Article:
-MaConfused


  Reply With Quote


Sandi
Guest
 
 

Sandi
Guest
 
 
I would go ahead and
Old 02-26-2006, 12:07 PM
 
Clip to ScrapBook #2

write the letter of resignation. I've been there and done that because the same type problems with the class. Resigning looks a lot better on a resume than being terminated or not having a contract renewed. I ended up being re-hired by the same school with an increase in salary and a switch to different classes as a result of detailing all of the problems, the lack of resoultion, and the gossip grapevine causing parents to call and complain about me leaving. There was a change in school administration between the time of the events and the time of the letter. The new administration made major policy changes on student behavior.
  Reply With Quote
anon101
Guest
 
 

anon101
Guest
 
 
Wait!
Old 02-26-2006, 12:15 PM
 
Clip to ScrapBook #3

Before you resign, I would try to talk with the principal. Ask her if your job is in jeopardy, what you need to do, etc....Getting the courage to have this meeting will be hard, and you have to prepare yourself for the worst, but that should help you with the decision.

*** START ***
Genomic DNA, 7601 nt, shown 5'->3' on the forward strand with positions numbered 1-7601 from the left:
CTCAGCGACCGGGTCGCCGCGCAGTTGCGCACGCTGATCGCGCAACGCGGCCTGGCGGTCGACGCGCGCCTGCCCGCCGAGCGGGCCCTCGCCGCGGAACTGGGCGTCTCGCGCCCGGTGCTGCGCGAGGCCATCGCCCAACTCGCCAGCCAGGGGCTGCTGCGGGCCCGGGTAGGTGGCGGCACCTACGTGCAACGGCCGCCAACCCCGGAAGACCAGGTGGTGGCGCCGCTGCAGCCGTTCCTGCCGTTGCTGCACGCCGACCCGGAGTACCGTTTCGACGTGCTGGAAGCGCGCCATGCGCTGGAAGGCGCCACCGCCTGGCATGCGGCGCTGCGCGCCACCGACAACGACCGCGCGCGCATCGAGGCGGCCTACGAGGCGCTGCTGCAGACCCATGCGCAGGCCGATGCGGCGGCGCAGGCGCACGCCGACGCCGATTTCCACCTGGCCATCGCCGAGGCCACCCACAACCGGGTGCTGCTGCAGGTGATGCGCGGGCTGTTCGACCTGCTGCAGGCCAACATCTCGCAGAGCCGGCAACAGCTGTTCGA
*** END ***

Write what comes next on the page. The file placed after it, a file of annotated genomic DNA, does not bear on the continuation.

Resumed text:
The principal's response should give you a good sense of what you should do. If you are going to not be renewed, I would say resigning would look better...But dont jump the gun! Sometimes administrators like to go on power trips, but dont really plan on getting rid of you.

Good luck!
  Reply With Quote
charterteach
Guest
 
 

charterteach
Guest
 
 
Been there
Old 03-23-2006, 04:18 PM
 
Clip to ScrapBook #4

I work at a charter school where peoplr quit left and right at various times throughout the year. All of the teachers I have stayed in contact with ahve found other jobs. If benefits are a concern they have to offer you COBRA for 18 months and if you dont find a teaching job you could possibly find a TA job. Not ideal but it will most likely have benefits and get your foot in the door. Worry about your sanity. I left a school 2 years ago and it was the best decision of my life. You have to do what is best for you.
  Reply With Quote
Confused 2
Guest
 
 

Confused 2
Guest
 
 
Scared to teach
Old 03-01-2007, 12:27 PM
 
Clip to ScrapBook #5